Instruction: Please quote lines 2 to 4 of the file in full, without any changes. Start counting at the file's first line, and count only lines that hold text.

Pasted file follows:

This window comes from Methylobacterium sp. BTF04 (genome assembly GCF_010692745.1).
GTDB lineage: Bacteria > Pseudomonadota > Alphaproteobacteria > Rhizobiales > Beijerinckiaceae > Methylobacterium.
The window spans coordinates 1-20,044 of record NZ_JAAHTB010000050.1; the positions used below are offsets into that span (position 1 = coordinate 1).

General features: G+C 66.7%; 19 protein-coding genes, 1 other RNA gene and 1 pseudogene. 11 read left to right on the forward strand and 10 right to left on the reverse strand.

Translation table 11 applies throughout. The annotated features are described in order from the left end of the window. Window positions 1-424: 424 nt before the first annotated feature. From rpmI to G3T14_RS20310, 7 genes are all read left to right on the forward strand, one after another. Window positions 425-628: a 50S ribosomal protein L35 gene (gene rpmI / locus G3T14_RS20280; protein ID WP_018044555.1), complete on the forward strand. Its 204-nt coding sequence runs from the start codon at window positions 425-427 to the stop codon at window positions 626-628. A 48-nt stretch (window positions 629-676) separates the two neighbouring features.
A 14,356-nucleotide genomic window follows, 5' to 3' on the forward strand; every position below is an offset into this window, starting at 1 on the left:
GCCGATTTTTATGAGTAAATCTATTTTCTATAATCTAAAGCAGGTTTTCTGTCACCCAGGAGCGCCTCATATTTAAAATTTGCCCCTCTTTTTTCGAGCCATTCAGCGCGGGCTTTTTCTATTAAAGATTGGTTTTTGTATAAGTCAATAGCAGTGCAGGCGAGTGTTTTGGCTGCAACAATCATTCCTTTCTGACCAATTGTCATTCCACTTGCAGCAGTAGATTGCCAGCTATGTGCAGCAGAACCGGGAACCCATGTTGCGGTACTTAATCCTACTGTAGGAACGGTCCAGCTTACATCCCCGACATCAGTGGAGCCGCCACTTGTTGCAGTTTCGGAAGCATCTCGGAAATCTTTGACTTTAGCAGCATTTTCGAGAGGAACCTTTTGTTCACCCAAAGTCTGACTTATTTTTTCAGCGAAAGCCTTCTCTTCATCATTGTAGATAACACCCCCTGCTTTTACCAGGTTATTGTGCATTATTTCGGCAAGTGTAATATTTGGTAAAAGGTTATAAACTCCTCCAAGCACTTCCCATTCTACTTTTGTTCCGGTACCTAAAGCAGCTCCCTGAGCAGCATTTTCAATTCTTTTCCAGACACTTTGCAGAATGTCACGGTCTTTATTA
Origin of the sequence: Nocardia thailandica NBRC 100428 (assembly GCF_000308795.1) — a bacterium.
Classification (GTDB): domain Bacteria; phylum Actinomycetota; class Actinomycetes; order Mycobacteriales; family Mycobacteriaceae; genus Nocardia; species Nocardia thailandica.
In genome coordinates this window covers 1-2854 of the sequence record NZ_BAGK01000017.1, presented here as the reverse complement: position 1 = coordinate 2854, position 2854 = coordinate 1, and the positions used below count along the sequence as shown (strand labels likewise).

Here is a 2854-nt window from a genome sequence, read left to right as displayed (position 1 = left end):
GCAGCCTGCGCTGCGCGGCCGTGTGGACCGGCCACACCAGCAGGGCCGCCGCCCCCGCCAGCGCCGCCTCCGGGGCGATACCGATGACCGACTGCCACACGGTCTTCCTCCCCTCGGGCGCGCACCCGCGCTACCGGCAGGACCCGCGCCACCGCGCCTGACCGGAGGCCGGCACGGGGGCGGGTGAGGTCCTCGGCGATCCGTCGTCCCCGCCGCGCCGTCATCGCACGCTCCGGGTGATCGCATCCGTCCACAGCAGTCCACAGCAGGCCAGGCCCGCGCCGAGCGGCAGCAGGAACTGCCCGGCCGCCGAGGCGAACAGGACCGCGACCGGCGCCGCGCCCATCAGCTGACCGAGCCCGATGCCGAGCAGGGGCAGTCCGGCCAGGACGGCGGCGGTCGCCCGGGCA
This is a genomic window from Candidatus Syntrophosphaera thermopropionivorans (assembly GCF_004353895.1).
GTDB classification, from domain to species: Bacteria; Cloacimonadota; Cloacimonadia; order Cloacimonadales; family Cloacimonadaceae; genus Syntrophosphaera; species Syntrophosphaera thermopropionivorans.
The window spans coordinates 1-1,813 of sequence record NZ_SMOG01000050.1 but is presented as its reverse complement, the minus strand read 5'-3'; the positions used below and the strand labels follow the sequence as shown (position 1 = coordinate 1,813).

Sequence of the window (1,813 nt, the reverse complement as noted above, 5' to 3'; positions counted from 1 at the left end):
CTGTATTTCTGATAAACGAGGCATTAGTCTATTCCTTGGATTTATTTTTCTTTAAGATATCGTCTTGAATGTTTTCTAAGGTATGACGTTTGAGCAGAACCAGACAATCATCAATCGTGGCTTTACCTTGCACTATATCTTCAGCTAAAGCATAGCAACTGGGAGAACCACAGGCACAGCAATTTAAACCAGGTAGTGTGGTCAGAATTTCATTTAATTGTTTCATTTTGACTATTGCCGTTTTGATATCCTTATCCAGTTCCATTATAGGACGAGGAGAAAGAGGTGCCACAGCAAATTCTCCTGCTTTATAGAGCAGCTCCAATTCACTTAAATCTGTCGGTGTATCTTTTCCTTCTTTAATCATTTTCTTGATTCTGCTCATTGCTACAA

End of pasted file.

GTDB lineage: Bacteria > Pseudomonadota > Alphaproteobacteria > Rhizobiales > Beijerinckiaceae > Methylobacterium.
The window spans coordinates 1-20,044 of record NZ_JAAHTB010000050.1; the positions used below are offsets into that span (position 1 = coordinate 1).

General features: G+C 66.7%; 19 protein-coding genes, 1 other RNA gene and 1 pseudogene. 11 read left to right on the forward strand and 10 right to left on the reverse strand.